Venice Biennale 2017
Author: Julian Stalter
It is not easy to put the feeling into words that overwhelms one at 9 am, cruising down the Canale Grande in a Vaporetto and seeing the same lights and reflections that inspired masters like Titian and Canaletto.
Venice is a city that breathes art like air through its canals and small alleyways. Then, every other street, one passes a Palazzo that is part of the uber-exhibition that is the Biennale. Like a door to another land, the palazzi show their stuccoed façade before opening up in baroque chambers with empire furniture. It is hard not to get lost in the conundrum of Acanthus and frescoes that seam every staircase.
But the art of the centuries is contrasted with artists very much alive. For example, the Future Generation Art Prize that is supported by the Pinchuk Art Centre. Among many significant discoveries, the artist Firelei Baez is one that is melting history and contemporary. She grapples with the often overlooked history of the Caribbean. In this artwork called "given the ground ( the fact that it amazes me does not mean I relinquish it)", she combines the proud Caribbean women with Rococo stucco.
Then, going to the next exhibition via the Canal Grande, one passes, quasi en passant, two more monumental artworks: Lorenzo Quinn’s „Support“ and James Lee Byar’s „Golden Tower“. Whereas Lorenzo Quinn is alluding to the fact that Venice’s prestigious architecture is slowly sinking back into the Laguna, Byar’s tower seems just to be standing there, shimmering in the Italian sun
Arriving at the Arsenale, a part of the Biennale, one quickly gets an impression of Christine Macel’s vision for the main exhibition. Unlike Okwui Enwezor two years ago, her curatorial emphases lies more on textile art, mystic and giving room for the artists.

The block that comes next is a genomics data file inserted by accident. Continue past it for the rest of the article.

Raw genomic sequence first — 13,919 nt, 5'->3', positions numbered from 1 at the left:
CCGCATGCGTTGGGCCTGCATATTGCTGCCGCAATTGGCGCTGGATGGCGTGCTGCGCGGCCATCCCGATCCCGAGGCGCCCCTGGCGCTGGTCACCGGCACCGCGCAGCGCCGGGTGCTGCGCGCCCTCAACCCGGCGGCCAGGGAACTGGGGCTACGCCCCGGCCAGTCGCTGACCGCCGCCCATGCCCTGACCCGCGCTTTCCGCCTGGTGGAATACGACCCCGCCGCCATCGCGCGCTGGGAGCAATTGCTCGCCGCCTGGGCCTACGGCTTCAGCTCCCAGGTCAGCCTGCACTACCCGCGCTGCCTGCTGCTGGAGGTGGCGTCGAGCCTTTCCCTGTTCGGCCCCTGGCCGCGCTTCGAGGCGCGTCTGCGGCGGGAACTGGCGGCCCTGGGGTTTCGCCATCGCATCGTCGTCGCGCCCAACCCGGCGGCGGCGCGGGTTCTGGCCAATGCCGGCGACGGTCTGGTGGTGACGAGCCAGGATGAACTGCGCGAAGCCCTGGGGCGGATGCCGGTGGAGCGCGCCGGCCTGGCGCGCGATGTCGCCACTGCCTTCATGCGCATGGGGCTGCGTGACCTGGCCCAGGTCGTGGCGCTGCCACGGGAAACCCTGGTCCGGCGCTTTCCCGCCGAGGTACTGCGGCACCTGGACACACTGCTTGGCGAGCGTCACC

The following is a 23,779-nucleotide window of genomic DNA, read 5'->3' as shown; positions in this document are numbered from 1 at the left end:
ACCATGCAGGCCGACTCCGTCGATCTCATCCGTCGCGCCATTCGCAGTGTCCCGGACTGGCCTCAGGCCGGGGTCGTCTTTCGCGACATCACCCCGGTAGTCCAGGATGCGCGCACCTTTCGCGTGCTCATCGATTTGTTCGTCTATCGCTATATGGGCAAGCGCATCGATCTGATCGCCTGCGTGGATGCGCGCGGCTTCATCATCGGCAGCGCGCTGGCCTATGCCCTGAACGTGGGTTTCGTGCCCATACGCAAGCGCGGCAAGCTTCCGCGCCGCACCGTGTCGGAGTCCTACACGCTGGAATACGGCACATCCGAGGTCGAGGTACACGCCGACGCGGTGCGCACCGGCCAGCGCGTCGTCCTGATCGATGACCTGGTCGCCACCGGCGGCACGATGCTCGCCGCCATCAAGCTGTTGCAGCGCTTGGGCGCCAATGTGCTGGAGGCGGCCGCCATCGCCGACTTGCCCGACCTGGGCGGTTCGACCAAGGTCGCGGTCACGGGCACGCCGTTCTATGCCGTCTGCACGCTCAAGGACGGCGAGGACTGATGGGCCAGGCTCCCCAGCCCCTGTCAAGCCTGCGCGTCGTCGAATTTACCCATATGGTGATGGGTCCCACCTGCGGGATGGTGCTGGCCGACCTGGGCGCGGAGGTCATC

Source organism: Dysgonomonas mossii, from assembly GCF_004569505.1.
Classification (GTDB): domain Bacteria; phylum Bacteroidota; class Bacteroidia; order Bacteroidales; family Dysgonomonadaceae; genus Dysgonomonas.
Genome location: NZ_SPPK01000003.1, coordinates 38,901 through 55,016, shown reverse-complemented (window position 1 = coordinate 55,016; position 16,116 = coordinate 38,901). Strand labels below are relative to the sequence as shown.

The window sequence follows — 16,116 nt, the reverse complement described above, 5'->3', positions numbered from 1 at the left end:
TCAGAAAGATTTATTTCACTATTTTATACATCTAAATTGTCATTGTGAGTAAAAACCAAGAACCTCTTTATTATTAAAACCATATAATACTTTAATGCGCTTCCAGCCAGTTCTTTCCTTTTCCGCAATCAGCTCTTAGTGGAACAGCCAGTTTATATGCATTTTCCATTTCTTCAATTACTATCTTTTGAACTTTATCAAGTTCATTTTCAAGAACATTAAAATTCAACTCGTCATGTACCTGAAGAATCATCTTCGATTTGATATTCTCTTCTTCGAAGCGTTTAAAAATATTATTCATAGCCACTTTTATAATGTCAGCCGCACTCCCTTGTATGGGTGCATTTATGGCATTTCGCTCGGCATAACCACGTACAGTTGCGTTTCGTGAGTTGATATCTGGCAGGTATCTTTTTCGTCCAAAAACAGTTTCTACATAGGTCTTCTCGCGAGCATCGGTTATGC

The artist Lee Mingwei, for example, fixes broken clothing with threads coming from a myriad of spools attached to the wall.
A couple of rooms further into the exhibition, the Brazilian artist Ernesto Neto created, together with a tribe of Amazonian Indigenous, a sacred place. Visored by an organic net and accompanied by soft drumming, visitors can take a pause from the trouble around them and find their inner spirits.
At the end of the room, Sheila Hicks created a whole wall with her signature balls of wool in lively colors. Although it looks like another opportunity to kick back, this time the visits cannot take advantage of the cozy artwork.
After the arsenale, it was time to visit the pavilions in the Giardini. Each one curated individually to show an artist who is connected to the country in a way. South Africa sends a strong message by telling the stories of refugees in Candice Breitz’s „love story“ as well as in Mohau Modisakeng's artwork "passage".
The German pavilion is this Biennales hotspot. A long cue in front of the entrance hints at the curiosity of the people to view Anne Imhofs existential „Faust“ performance. Young adults, dressed like Bergheim-Ravers are running around, screaming, crawling under the glass floor or singing on a pedestal. Many spectators seem mesmerized by the strange mixture of performance and chaos.
Right next to this spectacle is the French pavilion, another highlight according to many critics. The artist Xavier Veilhan furnished a recording studio where musicians can record tracks during the Biennale. Adding, like Christine Marcel, space for creative people to find shelter and room to express oneself.
It is with tired legs and weary eyes that one leaves this cornucopia of art and sails back to the train station of Ferrovia. But also happy, knowing that this day gave food for the taught for the weeks to come.